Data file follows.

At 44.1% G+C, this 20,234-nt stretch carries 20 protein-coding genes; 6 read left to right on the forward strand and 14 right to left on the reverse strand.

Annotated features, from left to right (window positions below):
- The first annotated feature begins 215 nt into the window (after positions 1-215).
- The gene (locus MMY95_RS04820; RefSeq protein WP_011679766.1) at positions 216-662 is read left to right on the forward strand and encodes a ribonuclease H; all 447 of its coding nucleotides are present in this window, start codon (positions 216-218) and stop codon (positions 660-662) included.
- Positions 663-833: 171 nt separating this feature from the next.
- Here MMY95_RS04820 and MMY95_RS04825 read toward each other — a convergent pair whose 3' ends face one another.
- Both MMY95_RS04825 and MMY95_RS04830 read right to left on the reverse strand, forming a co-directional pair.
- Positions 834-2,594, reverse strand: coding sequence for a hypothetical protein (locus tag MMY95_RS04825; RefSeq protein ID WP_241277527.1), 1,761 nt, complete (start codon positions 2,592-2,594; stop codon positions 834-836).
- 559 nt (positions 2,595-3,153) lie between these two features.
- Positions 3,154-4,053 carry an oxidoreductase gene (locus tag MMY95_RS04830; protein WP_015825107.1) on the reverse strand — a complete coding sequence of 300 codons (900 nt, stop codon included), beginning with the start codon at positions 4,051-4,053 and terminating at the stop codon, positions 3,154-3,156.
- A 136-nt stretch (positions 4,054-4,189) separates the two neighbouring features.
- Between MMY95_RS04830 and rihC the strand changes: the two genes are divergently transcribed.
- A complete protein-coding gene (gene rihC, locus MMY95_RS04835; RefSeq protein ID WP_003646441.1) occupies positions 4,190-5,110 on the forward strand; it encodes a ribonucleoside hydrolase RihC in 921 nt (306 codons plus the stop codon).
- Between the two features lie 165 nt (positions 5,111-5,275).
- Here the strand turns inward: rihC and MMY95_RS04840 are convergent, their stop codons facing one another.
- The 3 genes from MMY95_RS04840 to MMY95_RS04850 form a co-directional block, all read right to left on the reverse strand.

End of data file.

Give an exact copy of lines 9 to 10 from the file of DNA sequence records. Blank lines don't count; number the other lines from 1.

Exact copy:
- 559 nt (positions 2,595-3,153) lie between these two features.
- Positions 3,154-4,053 carry an oxidoreductase gene (locus tag MMY95_RS04830; protein WP_015825107.1) on the reverse strand — a complete coding sequence of 300 codons (900 nt, stop codon included), beginning with the start codon at positions 4,051-4,053 and terminating at the stop codon, positions 3,154-3,156.